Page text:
Negative gearing is a strategy of borrowing to invest in an asset which generates income, but not enough to cover the investor’s costs (including interest and depreciation). Although this results in a loss for the investor, the loss can be used to reduce other taxable income, lowering the investor’s tax liability. A deliberate negative gearing strategy relies on an expectation that gains from selling the asset at a higher price will be greater, in after-tax terms, than the earlier losses.[11]

What is the capital gains discount?

A capital gain or capital loss on an asset is the difference between what it cost you and what you receive when you dispose of it. You pay tax on your capital gains. It forms part of your income tax and is not considered a separate tax … [12]

Example: Kevin bought an investment house three years ago for $400,000. After allowable capital deductions he sells it with a capital gain of $100,000. Under the discount method, only $50,000 is counted as taxable income.

The discount method of calculating capital gains tax liability does not apply to companies. The discount is 50% for individuals and trusts, and 33⅓% for certain superannuation funds. There are some complicated rules about how a capital gain is calculated and the discount applied. The ATO has a guide to the discount method.[13]

The tax benefits of negative gearing apply to any property that is income producing and not just rental property, such as shares (where the income is the dividend paid).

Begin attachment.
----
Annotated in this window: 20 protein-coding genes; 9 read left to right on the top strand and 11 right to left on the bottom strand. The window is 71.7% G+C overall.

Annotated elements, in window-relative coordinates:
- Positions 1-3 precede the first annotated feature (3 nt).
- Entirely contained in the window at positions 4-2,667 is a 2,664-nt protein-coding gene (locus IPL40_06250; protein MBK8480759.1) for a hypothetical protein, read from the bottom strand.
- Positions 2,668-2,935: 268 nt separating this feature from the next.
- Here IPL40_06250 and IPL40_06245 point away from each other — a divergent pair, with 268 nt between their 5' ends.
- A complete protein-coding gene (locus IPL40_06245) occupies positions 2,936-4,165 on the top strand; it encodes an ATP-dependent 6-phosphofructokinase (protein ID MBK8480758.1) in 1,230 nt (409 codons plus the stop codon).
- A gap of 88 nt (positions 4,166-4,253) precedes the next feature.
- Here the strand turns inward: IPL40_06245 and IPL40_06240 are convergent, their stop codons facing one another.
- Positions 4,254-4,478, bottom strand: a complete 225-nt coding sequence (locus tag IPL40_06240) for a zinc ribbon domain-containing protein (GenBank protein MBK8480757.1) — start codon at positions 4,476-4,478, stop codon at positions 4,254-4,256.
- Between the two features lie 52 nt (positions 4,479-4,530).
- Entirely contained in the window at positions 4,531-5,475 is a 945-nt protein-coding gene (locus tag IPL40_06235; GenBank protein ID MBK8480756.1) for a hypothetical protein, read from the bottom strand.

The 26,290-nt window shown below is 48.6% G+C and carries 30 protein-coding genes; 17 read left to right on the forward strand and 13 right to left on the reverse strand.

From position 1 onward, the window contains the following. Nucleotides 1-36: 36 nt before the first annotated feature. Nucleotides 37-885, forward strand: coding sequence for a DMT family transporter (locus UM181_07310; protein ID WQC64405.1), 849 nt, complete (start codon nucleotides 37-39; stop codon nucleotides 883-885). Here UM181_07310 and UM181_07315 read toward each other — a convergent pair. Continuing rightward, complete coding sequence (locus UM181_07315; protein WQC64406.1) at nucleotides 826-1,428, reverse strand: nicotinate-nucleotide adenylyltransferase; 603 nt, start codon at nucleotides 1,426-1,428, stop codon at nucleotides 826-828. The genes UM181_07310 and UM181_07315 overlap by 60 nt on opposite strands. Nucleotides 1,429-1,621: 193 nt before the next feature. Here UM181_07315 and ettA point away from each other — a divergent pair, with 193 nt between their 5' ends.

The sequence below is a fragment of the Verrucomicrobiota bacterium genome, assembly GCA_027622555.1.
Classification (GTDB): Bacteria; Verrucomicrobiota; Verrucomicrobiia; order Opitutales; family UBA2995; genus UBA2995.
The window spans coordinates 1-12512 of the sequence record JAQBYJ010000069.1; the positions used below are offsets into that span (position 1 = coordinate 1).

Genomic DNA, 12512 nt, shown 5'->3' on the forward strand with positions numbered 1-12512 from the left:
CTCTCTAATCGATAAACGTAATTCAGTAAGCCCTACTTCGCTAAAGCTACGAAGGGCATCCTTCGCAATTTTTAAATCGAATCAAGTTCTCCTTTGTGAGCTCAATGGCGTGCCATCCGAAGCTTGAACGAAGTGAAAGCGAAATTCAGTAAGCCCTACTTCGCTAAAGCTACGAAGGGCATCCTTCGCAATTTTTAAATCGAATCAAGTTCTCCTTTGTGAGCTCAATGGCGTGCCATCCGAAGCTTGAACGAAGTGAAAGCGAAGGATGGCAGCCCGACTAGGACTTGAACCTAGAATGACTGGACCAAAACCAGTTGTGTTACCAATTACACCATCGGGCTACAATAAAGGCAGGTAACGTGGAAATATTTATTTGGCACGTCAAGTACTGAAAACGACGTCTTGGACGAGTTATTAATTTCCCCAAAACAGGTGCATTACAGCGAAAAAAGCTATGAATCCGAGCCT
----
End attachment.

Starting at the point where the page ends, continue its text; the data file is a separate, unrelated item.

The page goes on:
The budget cost

Negative gearing and the capital gains discount have a cost to the Commonwealth revenue. They operate just like a subsidy paid to encourage desirable behaviour. Here, the tax benefits effectively subsidise capital speculation, although the policy justification is to encourage investment in housing.

That investment incentive is achieved (in part) by allowing interest costs that exceed net income to be offset against other income (such as wages). The discount allows individual taxpayers to halve tax liability on capital gain for properties held for at least a year.

The Grattan Institute estimated the cost of the two subsidies in the housing market on 2012 data to be at least $6.8 billion annually.[14] The ALP policy suggests the cost to the revenue is $10 billion annually.[15] The Parliamentary Budget Office compiled a range of estimates of the budget impact of negative gearing, ranging from $0.9 billion to more than $5 billion pa.

ALP policy under political attack

The Turnbull government’s initial response from both Morrison and the Prime Minister was to attack.

Mr Turnbull was reported as saying the policy “should put concern into the minds of every single house owner … the consequence of it will be a decline in property prices, every home owner in Australia has a lot to fear from Bill Shorten”.[16]

He said in Parliament:[17]